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So I apologize in advance but, I do not have much knowledge of off road GPS capability. We ride unmarked trails and what I am really looking for is a GPS that will track my path so if I get lost in the mountains I can track my way back to where I started. Reading the specs on different GPS systems I am not getting the answered I am looking for. I have a nice system on my boat that has this capability and it works great and give me a sense of security when we explore new areas.

I don't care about screen size or tons of options just the basics. So if anyone has some opinions or experience with one you use point me in the right direction.

Thanks
 

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I am sure you will get many different opinions on this, but I have an older Garmin GPSMAP 60CSx. Its not the newest model but the topo maps are good enough to get a good idea where I'm at, it will track my route and the compass updates fast enough to I know what direction Im going on the fly. I also use it for geocaching so it's accurate enough for my needs.

If I had the money to spend I would probably get a stand alone Lowrance unit. But the hand held it good enough for me. I just cant read/update it on the fly.
 

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Take a look at the Garmin Nuvi 500, it comes with TOPOs installed and has a Track Back feature. I have had mine for 3yrs now, no it doesn't have a ton of features but it hasn't let me down yet. It is water resistant and touch screen.
 

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Garmin Montana. Do yourself a favor and go with a good rugged made for offroad use GPS. Takes a bit to learn just like anything else but once you have it down, the Garmin Montana is far more capable than any tablet running apps. Garmin has Basecamp, A (Free)desktop program to download all your tracks routes and waypoint. When in Basecamp you can EASILY, rename, cut, clip, add to, combine, and organize all your tracks.

There's a reason serious off road riders use these, and not Tablets.
 

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I run a garmin nuvi 255w and it works great. I don't like the trail models bc the screen is very small and they're really pricey.
 

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TODO, is right the Montana series is excellent. Don't rule out the Oregon 600 series, smaller but nice unit. Use RAM mount accessories.
 

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If you have an IPad, iPhone or IPod touch just download "Scenic Map" app. It will do all you want and do it easier and better than most of these other GPS stand alone units. If you already have one of these then the app is about $10 and it has everything you need.
 

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A good and cheap one to start with is MotionX. It's a $2 app that is very impressive. You can download a road map or topographic map of any area. You can record your own tracks or download them from sites like Traildamage.com. I use it with my iPad and iPhone.
 

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I purchased a Nuvi 550 on ebay for $225 with a bunch of extras. Everything I have read and the feedback I got here this should work fine. My only concern is getting it wet.
 

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Thanks for the feedback everyone.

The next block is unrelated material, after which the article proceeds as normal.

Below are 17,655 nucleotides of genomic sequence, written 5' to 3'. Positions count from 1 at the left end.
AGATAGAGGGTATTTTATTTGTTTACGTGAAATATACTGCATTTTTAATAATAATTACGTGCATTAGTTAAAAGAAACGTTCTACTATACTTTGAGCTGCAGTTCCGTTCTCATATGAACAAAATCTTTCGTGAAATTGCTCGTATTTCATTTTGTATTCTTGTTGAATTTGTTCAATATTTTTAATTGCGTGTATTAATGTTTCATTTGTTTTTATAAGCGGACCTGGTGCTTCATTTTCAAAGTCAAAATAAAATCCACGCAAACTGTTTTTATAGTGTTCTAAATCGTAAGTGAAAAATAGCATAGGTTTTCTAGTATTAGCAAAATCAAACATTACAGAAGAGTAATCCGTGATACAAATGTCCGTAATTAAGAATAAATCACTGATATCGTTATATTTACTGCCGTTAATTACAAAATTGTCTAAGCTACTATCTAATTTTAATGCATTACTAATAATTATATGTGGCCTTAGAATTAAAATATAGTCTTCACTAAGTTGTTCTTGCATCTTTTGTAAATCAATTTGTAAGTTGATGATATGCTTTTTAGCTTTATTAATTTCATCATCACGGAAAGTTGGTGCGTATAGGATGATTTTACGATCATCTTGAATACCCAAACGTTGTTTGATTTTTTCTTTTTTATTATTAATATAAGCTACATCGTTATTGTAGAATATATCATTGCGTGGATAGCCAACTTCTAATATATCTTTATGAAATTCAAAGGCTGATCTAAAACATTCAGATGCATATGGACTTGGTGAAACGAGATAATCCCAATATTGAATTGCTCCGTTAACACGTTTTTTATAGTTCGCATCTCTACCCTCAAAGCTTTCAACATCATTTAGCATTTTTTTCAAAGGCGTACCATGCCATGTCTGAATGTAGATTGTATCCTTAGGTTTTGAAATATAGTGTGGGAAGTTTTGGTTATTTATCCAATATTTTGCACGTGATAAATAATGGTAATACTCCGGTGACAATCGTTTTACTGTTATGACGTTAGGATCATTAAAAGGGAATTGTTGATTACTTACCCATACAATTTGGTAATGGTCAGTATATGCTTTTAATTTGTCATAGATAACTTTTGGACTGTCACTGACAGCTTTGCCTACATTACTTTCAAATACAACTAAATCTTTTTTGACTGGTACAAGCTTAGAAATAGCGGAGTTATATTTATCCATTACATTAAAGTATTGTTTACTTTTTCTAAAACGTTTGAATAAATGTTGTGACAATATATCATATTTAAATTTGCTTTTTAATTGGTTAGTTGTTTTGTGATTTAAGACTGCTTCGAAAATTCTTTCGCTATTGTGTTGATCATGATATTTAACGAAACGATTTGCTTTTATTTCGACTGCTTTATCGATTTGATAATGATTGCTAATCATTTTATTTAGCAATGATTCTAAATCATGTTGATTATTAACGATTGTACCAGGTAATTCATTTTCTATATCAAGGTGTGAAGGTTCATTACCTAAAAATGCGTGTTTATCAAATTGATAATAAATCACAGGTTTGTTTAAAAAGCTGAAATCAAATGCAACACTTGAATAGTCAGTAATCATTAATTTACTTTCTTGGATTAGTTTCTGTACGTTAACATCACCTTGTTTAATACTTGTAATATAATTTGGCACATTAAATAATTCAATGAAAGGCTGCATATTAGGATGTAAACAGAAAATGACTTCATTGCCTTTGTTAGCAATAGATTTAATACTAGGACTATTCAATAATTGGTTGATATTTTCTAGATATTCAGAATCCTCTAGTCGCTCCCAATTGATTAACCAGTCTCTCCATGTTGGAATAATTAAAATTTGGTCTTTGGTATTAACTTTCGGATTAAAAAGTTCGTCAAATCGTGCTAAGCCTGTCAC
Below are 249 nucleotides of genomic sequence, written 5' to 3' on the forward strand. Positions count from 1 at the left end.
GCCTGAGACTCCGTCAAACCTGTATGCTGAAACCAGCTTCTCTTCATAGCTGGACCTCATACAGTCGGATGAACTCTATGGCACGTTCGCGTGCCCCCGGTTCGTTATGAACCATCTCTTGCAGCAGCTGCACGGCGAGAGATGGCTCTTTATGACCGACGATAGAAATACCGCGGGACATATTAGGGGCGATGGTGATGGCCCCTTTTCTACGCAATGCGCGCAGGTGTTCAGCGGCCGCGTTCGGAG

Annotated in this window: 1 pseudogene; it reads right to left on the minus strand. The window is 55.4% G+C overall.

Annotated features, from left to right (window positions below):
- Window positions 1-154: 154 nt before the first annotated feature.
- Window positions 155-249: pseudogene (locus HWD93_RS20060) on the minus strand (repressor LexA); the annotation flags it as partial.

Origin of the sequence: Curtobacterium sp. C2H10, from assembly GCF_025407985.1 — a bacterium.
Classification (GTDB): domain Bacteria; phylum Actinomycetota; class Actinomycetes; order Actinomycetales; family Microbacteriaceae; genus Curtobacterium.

West I downloaded motionX and will try it this weekend.
I am sure you had lots of useful advice. The two links BernieZ66 gave you IMO are the best reference. Also IMO the hand held GPS units like Garmin are obsolete but just like what engine oil to use the experts will come out of the woodwork LOL. You can multi purpose a tablet and use GPS without a cell signal or Wi-Fi and the screen is larger. We use our tablet to record tracks and have amassed a large library of routes. The tablet also has the factory service manual, first aid info, directory of emergency services to contact, and more useful reference files. Annoying things about a tablet are they are hard to see in bright sunlight, need an external power source because of battery life (we have a USB port mounted in the dash), and the screen saver time out. Another issue common to any GPS is you don't know you are off the route until the GPS shows it. So coming back on a night ride leading 10 RZRs in total darkness (not even a moon) using the GPS we made a wrong turn and 10 RZRs were following me and all had to do a turnaround on a narrow cliff trail in the dark with most over their beer limit for the day! Best ride we did so far for those who remember it LOL.
 

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I use a multi-channel handheld.
The brand is not as important as having multi-channel reception, so you always have up to 12 (or more) satellites in view and providing data continuously.

My first GPS... (1990's?) had no maps, just tracks, and worked fine for the stated purpose.
Most every GPS has a 'track' feature....

(I use a DeLorme PN40 and PN60... the best there is for working with topo maps.)
 

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Another issue common to any GPS is you don't know you are off the route until the GPS shows it.
Correct me if I am wrong but isn't that why we carry a GPS? I/we reference a trail map as we ride to make sure we stay on the correct route? Maybe the guy with the GPS had too many beers?

:rofl3::ride::rofl3::ride::rofl3:
 

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Terry is right, it is a little known fact that beer coolers interfere with GPS satellite reception. The large Yeti's are the worst.
 
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